As theological debates on sexuality and marriage become more and more central, many Christian denominations are being asked to clarify their views.
Around 400 Christians threatened by Daesh, arrived in the Suez Canal city of Ismailiya “exhausted, with urgent needs for food and children’s clothing, and terrified.”
Many of them are from the city of El-Arish, where at least seven Coptic Christians were killed this month by Daesh-affiliated terrorists. They have now taken refuge in the Evangelical Church of the Suez Canal city of Ismailiya.
The Coptic Church has condemned the attacks, saying they were aimed at "dividing" Egyptians.
A VIDEO THREATING CHRISTIANS
Recently, Daesh militants released a video, warning of more attacks on Egypt's Christian minority. The Copts, who make up about 10% of the country's 90 million population, have often been targeted by Islamists in recent years.
Most of the attacks have been focused on the Sinai peninsula, where a Daesh-linked jihadist group is active, but the capital Cairo has also suffered a string of attacks in the past two years.
EVANGELICAL CHURCH PROVIDES SHELTER AND HELP
According to an official statement of the Coptic Orthodox Church, at least 100 families have reached the Ismailiya governorate. Dozens of students from Arish have also left.
“About 400 Christians with their belongings were in Ismailiya's evangelical church”, deacon Nabil Shukrallah said on Friday."They've come running with their children. It's a very difficult situation. We're expecting 50 or 60 more", he told the AFP news agency.
Shukrallah said the families arrived “exhausted, with urgent needs for food and children's clothing, and terrified of the violence and brutality of the terrorists”, news agency EFE reported.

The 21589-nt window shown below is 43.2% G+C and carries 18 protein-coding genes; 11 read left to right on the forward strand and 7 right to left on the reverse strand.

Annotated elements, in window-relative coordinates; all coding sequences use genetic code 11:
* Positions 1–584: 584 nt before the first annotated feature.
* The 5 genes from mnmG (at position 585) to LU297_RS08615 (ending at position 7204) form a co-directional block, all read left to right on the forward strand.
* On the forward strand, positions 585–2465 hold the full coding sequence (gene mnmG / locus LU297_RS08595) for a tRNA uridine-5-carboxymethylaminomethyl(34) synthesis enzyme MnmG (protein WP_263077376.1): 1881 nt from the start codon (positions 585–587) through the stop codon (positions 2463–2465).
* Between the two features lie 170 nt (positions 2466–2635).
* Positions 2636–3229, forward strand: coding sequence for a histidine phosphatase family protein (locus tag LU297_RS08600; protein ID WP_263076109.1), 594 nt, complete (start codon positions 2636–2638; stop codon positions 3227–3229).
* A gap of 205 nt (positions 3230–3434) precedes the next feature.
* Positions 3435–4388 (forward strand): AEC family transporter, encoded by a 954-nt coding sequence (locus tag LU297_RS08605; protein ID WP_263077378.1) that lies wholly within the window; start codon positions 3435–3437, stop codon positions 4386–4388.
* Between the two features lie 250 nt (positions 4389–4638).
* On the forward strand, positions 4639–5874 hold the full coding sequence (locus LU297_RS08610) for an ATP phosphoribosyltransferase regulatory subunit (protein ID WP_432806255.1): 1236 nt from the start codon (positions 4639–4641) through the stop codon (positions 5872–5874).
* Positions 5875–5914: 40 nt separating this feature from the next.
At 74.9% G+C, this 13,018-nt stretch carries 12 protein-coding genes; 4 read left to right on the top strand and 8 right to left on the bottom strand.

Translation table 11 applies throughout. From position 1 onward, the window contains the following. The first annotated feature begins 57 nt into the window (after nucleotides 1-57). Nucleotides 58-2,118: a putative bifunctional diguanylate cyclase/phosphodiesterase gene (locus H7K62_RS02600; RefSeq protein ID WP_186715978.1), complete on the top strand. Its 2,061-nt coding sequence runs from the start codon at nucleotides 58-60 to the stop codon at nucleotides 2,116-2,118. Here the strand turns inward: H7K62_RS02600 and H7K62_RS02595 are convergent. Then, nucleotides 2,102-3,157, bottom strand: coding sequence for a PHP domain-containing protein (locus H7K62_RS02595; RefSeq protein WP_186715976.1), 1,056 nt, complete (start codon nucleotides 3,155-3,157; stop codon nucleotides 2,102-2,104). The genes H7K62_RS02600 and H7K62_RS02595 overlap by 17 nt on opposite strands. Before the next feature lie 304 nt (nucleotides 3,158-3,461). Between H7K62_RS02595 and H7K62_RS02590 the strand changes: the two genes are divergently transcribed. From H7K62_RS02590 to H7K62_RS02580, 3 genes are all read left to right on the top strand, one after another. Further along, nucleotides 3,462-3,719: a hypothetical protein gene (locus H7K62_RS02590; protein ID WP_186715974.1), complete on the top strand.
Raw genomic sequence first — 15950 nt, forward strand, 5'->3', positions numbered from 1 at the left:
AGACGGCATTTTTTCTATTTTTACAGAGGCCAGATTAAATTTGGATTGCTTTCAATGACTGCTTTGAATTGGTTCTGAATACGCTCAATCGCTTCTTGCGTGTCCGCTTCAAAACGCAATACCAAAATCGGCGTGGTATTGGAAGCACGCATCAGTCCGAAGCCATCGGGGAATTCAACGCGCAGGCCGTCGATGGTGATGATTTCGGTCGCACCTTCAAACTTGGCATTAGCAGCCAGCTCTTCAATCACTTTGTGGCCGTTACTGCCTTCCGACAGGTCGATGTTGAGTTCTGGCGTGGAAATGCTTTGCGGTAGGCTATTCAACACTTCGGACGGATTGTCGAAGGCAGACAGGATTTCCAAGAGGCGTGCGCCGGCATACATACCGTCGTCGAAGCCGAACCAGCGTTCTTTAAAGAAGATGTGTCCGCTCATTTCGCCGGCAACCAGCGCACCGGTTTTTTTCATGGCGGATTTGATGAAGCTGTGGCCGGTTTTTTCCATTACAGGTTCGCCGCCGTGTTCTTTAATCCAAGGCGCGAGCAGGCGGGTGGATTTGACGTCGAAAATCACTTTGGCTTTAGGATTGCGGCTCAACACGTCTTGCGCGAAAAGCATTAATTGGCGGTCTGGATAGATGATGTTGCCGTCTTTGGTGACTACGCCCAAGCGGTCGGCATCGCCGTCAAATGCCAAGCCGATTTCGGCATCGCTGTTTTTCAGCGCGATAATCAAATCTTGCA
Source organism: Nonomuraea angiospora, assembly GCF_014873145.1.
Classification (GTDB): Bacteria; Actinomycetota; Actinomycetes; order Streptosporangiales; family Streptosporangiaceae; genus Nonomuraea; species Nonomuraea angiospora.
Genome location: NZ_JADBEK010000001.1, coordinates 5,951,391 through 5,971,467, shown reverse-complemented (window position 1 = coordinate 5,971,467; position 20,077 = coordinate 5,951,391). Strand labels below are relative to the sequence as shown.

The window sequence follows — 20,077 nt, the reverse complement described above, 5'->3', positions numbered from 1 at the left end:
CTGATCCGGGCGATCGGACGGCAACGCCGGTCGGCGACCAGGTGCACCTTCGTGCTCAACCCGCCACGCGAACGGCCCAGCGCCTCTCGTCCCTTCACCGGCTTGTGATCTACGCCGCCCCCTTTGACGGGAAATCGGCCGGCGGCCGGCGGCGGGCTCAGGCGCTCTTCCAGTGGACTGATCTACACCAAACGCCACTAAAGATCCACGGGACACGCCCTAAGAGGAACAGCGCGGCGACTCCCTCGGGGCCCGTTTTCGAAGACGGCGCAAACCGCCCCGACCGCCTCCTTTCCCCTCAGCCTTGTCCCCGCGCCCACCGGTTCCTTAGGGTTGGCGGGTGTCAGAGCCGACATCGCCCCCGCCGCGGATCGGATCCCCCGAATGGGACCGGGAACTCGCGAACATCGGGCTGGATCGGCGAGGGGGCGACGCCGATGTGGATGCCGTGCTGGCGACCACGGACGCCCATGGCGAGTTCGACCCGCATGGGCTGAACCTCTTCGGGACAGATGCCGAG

They were then transported to be housed in and around the city, in private homes and, now, also accommodation provided by the government.
Refugees said they are "scared of our shadows", because they "are being targeted in an ugly way."
EGYPTIAN PRESIDENT VOWS TO HELP COPTIC CHRISTIANS
In parliament on Tuesday, President Abdel-Fattah el-Sissi, defended the nation's fight back against Daesh militants amid complaints that Copts aren't given sufficient protection from security forces in the restive region.
"The attacks aim to destabilize the fabric of Egypt... to give the impression that one group isn't protected as it should be", El-Sissi pointed out on television late on Tuesday.
He noted that "some accuse the state of not helping them", warning that the country was "beginning to disunite." But he said that “security services are doing their utmost to protect civilians in the region.”
CONTINUOUS ATTACKS SINCE 2013
Egypt has seen a wave of attacks by militants since 2013 when the military overthrew President Mohammed Morsi, an elected leader who hailed from the Muslim Brotherhood, and launched a crackdown against Islamists.
Some of President Morsi's supporters blamed Christians for supporting the overthrow. In December, a bomb explosion in the Coptic Christian cathedral killed at least 25 people.